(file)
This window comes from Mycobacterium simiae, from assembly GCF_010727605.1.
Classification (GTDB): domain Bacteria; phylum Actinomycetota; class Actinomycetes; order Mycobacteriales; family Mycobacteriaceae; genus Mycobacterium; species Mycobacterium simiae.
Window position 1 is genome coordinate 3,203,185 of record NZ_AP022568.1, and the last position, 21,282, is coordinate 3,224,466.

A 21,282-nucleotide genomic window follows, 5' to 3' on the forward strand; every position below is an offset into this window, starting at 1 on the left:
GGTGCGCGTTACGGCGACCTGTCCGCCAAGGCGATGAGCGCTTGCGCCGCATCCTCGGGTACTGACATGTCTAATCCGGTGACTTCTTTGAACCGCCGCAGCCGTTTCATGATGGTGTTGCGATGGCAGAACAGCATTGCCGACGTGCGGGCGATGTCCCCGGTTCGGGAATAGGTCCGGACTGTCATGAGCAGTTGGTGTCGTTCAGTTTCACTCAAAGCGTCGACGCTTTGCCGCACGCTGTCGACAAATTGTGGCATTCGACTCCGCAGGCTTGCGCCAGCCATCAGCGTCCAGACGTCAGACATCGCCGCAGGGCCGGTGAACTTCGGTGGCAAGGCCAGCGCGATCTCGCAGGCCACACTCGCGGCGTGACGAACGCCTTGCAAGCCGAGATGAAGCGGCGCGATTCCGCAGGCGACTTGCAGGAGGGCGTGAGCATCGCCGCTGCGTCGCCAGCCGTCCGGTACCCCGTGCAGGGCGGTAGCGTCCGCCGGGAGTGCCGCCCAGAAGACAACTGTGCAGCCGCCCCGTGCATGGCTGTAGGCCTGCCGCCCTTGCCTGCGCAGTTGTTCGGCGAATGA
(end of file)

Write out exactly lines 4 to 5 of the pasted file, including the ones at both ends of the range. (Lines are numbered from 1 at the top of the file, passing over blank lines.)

A 21,282-nucleotide genomic window follows, 5' to 3' on the forward strand; every position below is an offset into this window, starting at 1 on the left:
GGTGCGCGTTACGGCGACCTGTCCGCCAAGGCGATGAGCGCTTGCGCCGCATCCTCGGGTACTGACATGTCTAATCCGGTGACTTCTTTGAACCGCCGCAGCCGTTTCATGATGGTGTTGCGATGGCAGAACAGCATTGCCGACGTGCGGGCGATGTCCCCGGTTCGGGAATAGGTCCGGACTGTCATGAGCAGTTGGTGTCGTTCAGTTTCACTCAAAGCGTCGACGCTTTGCCGCACGCTGTCGACAAATTGTGGCATTCGACTCCGCAGGCTTGCGCCAGCCATCAGCGTCCAGACGTCAGACATCGCCGCAGGGCCGGTGAACTTCGGTGGCAAGGCCAGCGCGATCTCGCAGGCCACACTCGCGGCGTGACGAACGCCTTGCAAGCCGAGATGAAGCGGCGCGATTCCGCAGGCGACTTGCAGGAGGGCGTGAGCATCGCCGCTGCGTCGCCAGCCGTCCGGTACCCCGTGCAGGGCGGTAGCGTCCGCCGGGAGTGCCGCCCAGAAGACAACTGTGCAGCCGCCCCGTGCATGGCTGTAGGCCTGCCGCCCTTGCCTGCGCAGTTGTTCGGCGAATGA